Grey backed up a few paces until the sensitive fur of his tail barely brushed a decanter of whisky. He lowered his head and settled his hind legs with a little wiggle. He stared intently at the bird, willing it to stay put just one more… second—
He took two bounding steps at a run and leapt from the shelf, stretching his body as long as it would go, paws reaching for his target. He collided with soft feathers, dug his claws into the creature’s small body—and continued on through the open window. Grey crashed into the hedge below the window, the bird flapping and making an ungodly fuss. They landed in a heap. The bird flapped and screeched, pecking and thrashing. Grey got his jaws around his prey’s throat and chomped, silencing its struggle.
After a moment to catch his breath and lick blood from his paws, Grey collected his prize and trudged out of the bush in search of Jamie. He’d slain an intruder. If that didn’t convince Jamie of his true identity, nothing would.
He found Fraser in his study, the speak-a-word, as the Scots called it. Dark had fallen, and Jamie stooped over his desk, squinting in the dim candlelight at whatever he was writing. Grey could see the quill moving but could not make out if it was a letter or a ledger on his tall wooden desk. Padding across the carpet, Grey jumped to the desk, wary of ink bottles and not wishing to interfere. Writing was a chore for Jamie, awkwardly forcing each stroke with his stiff right hand.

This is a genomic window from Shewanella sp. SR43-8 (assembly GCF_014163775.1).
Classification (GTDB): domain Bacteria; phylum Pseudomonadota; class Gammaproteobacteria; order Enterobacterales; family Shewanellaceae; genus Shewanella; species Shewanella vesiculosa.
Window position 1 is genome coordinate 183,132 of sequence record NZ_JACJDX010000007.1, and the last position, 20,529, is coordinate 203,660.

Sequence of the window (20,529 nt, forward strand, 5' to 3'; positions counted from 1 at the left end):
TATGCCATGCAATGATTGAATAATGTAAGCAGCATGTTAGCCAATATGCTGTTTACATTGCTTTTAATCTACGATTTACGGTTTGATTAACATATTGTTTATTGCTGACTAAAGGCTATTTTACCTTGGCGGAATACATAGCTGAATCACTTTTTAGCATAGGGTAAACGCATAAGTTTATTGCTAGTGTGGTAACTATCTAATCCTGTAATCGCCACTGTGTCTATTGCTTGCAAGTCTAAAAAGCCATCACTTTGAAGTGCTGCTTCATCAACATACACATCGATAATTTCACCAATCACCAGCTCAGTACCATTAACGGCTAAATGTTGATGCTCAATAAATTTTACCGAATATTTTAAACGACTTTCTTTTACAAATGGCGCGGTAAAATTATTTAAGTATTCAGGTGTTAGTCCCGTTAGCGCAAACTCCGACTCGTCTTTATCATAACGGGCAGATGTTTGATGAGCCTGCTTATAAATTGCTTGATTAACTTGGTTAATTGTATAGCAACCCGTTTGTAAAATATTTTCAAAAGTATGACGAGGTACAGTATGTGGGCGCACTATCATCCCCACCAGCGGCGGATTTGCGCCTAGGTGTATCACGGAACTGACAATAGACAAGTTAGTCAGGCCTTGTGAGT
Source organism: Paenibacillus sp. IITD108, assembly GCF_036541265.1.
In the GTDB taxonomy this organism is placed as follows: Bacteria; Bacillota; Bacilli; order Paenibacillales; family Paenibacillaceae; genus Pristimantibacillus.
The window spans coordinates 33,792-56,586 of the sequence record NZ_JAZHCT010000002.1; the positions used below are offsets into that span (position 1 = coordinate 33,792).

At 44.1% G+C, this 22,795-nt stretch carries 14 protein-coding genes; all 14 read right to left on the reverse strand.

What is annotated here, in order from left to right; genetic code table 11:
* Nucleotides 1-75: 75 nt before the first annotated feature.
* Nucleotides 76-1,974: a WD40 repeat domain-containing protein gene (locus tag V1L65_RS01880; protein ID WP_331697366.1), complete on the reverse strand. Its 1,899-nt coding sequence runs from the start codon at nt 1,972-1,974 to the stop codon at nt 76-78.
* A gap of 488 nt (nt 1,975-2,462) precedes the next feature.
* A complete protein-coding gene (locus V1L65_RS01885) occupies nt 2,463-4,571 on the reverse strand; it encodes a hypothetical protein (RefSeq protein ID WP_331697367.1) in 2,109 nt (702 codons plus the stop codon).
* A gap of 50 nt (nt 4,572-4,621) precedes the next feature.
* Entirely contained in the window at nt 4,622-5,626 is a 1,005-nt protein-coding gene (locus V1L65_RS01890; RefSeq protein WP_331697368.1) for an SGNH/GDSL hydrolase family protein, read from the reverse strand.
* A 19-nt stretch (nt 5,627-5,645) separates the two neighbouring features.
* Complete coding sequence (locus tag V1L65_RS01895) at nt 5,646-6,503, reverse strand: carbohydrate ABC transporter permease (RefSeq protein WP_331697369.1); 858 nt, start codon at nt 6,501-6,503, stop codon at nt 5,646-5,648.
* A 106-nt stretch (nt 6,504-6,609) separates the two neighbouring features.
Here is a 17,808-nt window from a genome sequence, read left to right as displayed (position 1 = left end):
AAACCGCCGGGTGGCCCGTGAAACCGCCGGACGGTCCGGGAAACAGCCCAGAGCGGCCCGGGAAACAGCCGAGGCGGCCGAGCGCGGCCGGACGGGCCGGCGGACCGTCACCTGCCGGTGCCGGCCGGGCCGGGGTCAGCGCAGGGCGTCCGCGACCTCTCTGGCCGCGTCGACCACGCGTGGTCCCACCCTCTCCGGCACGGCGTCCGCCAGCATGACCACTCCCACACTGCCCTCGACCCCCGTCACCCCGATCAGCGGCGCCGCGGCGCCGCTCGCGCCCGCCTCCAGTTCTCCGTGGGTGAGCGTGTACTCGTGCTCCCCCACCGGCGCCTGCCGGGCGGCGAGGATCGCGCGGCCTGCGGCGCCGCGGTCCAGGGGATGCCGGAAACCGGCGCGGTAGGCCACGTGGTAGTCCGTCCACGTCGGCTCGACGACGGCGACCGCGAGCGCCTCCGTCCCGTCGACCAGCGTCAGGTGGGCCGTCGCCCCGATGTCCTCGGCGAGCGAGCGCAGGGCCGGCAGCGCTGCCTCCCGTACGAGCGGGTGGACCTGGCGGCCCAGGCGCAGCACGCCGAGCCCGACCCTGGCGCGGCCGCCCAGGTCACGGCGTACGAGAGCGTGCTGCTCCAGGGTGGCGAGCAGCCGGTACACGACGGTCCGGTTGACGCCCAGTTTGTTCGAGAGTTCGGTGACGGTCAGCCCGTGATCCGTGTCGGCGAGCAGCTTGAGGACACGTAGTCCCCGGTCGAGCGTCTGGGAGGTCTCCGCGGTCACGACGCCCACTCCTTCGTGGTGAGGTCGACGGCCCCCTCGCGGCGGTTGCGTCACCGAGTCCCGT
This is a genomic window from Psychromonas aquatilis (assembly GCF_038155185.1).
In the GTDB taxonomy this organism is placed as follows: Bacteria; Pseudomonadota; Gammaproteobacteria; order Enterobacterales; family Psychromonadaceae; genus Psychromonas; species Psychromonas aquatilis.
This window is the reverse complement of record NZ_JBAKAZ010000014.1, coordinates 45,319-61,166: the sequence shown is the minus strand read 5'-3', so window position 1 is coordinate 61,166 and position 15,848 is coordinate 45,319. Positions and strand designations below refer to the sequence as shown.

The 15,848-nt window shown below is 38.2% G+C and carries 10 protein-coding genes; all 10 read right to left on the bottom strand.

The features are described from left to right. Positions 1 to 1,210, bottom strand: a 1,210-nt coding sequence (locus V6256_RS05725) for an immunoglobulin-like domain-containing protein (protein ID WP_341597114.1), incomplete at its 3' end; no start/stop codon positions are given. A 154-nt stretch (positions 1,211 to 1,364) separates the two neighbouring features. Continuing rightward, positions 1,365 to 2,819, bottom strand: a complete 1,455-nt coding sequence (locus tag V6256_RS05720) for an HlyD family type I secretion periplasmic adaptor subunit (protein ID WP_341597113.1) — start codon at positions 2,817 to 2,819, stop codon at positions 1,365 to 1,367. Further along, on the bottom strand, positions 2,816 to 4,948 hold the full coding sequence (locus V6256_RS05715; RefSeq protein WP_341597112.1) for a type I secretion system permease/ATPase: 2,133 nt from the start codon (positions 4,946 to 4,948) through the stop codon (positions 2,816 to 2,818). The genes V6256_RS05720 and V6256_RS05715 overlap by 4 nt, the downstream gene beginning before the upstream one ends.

Landing on an unoccupied corner of the desk drew Jamie’s attention. He gave Grey an indulgent smile. "Oh, is that to be my supper or yers?"
Grey narrowed his eyes at Fraser, not dropping the bird. Of course it's not meant to be your supper, you're far too large and this is far too small. He looked at Jamie's writing and saw it was indeed a letter. Addressed to himself, actually. He knew at once the shape of his Christian name in Jamie's cramped hand. Fraser truly had no idea that he was here, in the body of his wife's kitten, sitting on top of his desk, holding a dead bird—a gift.
Something, some tension in the air increased abruptly, as if squeezing Grey's tiny body between two invisible palms. And then all at once it popped. The pressure vanished, and it felt as if Grey would burst. Like whatever had been holding him together was suddenly gone, and nothing would stop him from flying apart.
When the immediate sensation had passed, Grey was aware of two things. The first was that the wooden table hurt his knees.
The second was that Jamie had thrown himself backward out of his chair, shouted, "Jesus, Mary, and Bride!" at the top of his lungs, and was staring up at Grey with eyes gone as wide as dinner plates. He crossed himself, chest heaving with fright. "John? What the devil—"
The door flew open and Claire's voice came from behind Grey. "Jamie, are you alri— Jesus H Roosevelt Christ! One of you will please explain—immediately—why Lord John is on all fours on the desk and naked!"
Jamie's face was a symphony of blank surprise so expressive that it might have been comical, except…
Grey looked down at his bare arms. Continued down to see his chest and stomach were also bare and quite returned to normal. And his prick—
"Oh. Shit," he said. Or tried to say. He spat out the dead bird onto Jamie's desk, gagged, and climbed down to the floor. "Um." His cheeks burned like a forge as he glanced at Jamie, who was climbing unsteady to his feet. "Might I trouble you for a blanket? And perhaps a very large quantity of whisky? And I shall endeavor to explain…"